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Scientists Just Engineered Human Cells With a Squid-Like Power of Invisibility.

June 5, 2020
Engineered Human cell

Researchers at the University of California, Irvine have engineered human cells to have similar transparent abilities to that of an octups or squid.


The Squids, Octopuses and other sea animals can pull up a disappearing act by using dedicated tissues in their bodies to manipulate the transmission and reflection of light, and now some researchers at the University of California, Irvine have been able to engineer the human cells to have similar transparent abilities.

The prismatic squid has a unique superpower. It can change the colour of its skin and can also turn parts of itself invisible. So the fact that scientists have found a way to used this ability on human cells is just fascinating.

"Our project centres on designing and engineering cellular systems and tissues with controllable properties for transmitting, reflecting and absorbing light," Atrouli Chatterjee, biomolecular engineer from the University of California (UCI) explained.

Squids are not the only animals with the ability to make use of trasperent skin. Gliding lizards, called the Draco sumatranus can also make there skinf traslucent, but they only do it to draw attention, while on the other hand, prismatic inshore squids (Doryteuthis opalescens) use this ability to avoid unwanted attention.

The Females squids can turn a white stripe along their backs from opaque white to nearly transparent. They are able to do this using specialised cells called leucophores, which have membrane-bound particles made of reflectin proteins.

The way these proteins are arranged, determines how light is transmitted or reflected around them. And it's actually not a random process: Squids are able to alter the arrangement of these highly deflective proteins within their cells, using an organic chemical called acetylcholine.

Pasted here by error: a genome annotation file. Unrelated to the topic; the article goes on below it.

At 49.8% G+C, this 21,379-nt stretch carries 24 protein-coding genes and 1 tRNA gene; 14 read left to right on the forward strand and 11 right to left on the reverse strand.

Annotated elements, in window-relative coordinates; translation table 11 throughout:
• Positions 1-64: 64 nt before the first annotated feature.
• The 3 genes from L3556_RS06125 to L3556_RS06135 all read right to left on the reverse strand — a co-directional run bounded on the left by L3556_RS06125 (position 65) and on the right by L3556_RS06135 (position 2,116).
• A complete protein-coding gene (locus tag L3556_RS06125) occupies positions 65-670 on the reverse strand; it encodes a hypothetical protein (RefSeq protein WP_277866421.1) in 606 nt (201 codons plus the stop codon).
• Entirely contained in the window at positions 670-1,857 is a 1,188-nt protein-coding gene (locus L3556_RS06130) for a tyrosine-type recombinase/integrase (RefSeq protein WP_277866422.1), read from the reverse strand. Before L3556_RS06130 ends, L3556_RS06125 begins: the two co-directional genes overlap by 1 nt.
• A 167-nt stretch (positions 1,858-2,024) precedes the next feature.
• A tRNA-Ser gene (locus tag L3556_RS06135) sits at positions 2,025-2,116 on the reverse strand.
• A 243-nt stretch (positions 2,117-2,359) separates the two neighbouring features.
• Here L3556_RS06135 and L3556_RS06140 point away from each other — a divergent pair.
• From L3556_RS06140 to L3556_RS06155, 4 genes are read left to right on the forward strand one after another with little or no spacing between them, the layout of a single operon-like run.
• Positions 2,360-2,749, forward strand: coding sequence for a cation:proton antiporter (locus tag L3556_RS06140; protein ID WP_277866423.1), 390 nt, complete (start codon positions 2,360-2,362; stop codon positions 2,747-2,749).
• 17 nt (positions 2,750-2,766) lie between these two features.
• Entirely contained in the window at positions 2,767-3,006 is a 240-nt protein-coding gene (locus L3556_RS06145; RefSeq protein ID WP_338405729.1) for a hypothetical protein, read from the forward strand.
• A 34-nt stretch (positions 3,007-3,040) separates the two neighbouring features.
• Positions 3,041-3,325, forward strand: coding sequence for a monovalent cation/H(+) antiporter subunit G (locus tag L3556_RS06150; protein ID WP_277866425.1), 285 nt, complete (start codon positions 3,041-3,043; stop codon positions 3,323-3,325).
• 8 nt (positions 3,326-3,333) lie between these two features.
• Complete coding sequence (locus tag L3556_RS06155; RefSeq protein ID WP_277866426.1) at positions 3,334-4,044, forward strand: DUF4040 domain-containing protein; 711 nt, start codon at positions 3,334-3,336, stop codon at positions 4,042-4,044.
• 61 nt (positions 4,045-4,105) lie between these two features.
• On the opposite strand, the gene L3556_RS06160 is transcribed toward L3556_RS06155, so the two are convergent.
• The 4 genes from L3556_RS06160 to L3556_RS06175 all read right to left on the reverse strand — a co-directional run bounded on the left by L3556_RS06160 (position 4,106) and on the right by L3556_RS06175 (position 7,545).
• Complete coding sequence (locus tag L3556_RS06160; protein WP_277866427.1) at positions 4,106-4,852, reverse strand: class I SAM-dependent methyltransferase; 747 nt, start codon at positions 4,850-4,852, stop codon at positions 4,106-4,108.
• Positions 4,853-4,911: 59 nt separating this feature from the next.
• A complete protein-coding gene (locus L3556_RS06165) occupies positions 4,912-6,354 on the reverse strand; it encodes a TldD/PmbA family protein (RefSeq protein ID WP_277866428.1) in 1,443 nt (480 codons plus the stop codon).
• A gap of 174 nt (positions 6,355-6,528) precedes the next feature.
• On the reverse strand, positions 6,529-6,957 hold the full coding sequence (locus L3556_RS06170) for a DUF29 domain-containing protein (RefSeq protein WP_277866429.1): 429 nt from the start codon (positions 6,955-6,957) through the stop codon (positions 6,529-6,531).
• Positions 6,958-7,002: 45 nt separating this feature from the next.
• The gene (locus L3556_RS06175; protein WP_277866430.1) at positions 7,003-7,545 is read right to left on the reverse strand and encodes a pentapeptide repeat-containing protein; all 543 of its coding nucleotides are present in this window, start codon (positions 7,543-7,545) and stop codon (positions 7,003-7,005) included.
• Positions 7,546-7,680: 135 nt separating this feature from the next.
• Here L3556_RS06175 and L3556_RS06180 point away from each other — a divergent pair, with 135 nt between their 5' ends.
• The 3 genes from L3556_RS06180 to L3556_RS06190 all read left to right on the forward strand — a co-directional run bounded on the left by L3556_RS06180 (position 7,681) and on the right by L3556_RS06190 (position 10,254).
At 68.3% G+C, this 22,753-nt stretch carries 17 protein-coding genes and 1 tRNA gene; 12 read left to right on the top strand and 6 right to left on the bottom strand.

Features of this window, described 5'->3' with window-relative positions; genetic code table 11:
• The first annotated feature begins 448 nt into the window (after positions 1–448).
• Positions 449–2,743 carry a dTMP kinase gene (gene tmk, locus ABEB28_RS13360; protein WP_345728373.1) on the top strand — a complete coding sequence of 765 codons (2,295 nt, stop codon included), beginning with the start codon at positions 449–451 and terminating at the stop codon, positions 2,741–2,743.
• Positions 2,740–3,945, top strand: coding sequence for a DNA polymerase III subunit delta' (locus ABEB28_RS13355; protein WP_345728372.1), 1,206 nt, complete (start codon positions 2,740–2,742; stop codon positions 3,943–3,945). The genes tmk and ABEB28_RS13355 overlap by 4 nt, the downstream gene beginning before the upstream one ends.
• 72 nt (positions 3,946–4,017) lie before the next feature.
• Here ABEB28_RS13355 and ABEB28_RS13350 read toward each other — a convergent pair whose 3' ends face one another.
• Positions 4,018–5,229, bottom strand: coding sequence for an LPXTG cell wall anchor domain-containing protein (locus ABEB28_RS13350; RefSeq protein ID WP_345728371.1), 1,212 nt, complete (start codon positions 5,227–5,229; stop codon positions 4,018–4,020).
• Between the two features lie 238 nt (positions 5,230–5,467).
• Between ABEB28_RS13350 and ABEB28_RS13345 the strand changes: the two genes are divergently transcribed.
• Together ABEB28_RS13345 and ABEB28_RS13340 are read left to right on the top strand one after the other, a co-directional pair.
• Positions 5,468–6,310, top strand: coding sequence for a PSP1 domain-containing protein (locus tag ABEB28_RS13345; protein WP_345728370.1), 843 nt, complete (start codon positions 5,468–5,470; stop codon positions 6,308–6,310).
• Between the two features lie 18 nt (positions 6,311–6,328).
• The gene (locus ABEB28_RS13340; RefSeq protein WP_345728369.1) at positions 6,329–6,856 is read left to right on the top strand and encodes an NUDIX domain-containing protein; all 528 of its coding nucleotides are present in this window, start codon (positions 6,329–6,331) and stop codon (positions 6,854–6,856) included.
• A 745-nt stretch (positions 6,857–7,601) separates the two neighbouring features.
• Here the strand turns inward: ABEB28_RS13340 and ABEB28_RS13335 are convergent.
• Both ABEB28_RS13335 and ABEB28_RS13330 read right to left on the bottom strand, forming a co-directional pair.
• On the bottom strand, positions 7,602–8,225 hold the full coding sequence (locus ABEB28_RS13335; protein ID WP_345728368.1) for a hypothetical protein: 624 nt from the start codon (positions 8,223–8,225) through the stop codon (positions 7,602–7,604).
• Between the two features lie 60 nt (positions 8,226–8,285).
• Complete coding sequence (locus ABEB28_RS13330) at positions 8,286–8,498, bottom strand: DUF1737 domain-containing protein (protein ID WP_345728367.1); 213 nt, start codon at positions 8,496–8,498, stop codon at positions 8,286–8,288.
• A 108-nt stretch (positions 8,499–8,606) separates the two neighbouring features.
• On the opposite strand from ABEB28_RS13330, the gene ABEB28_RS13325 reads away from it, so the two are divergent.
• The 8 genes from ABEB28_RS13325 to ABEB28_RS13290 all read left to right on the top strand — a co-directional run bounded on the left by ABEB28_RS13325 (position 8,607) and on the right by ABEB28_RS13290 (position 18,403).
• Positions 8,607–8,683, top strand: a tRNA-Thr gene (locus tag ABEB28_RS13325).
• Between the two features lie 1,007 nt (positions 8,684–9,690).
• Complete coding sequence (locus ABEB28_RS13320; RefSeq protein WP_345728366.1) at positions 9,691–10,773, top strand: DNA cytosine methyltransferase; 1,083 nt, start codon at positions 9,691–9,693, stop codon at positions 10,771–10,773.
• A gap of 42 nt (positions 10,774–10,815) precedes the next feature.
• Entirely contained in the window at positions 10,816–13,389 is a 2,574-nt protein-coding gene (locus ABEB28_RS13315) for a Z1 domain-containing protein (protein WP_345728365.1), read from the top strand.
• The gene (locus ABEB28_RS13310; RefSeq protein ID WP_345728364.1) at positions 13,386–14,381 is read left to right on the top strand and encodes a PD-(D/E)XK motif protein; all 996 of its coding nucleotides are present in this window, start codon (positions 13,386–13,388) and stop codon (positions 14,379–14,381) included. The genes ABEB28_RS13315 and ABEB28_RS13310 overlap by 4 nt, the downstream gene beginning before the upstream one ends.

Now for them to try this trick in human tissue, the scientist genetically engineered the human kidney cells to produce reflectins, which clustered together as disordered particles in the cell's cytoplasm. With the use of quantitative phase microscopy, the scientist brought to light that these proteins changed the way light was scattering through the engineered cells, compared to the normal kidney cells without reflectin.

"We were amazed to find that the cells not only expressed reflectin but also packaged the protein in spheroidal nanostructures and distributed them throughout the cells' bodies," said UCI biomedical engineer Alon Gorodetsky.

They went on to expose the reflectin-expressing cells to different levels of sodium chloride and discovered that they could adjust the levels of light being transmitted through them, as the salt made the reflectin particles swell in size, and change how they arranged themselves. The more salt, the more light scattered, and the more opaque the cells became. The kidney cells now had tunable light-transmitting and light-reflecting capabilities - essentially an opacity dial of sorts.

Experimental setup

Experimental setup. The cells became more opaque after exposure to salt (bottom). (Chatterjee et al, Nat. Commun, 2020)

The reflectin's reaction to salt "bore a superficial resemblance to the acetylcholine-triggered switching of the opacity and broadband reflectance for female D. opalescens squids' leucophore-containing layers", the scientist wrote in their paper. The team says their success lays the groundwork for incorporating other squid tricks into mammalian cells, like for instance, changing colour patterns and iridescence.

Thier success will also allow researchers to go into further exploration of the mechanisms responsible for these abilities, as so far, culturing cephalopod skin cells in a lab has proved very challenging. Possible future applications could include the ability to image entire living tissues with improved clarity which will allow us to discover things that weren't apparent before. The team pointed out how similar studies on jellyfish's green fluorescent proteins led to their now popular use in fluorescence microscopy.

"Our findings may afford a variety of exciting opportunities and possibilities within the fields of biology, materials science, and bioengineering," the team concluded.

This research was published in Nature Communications.


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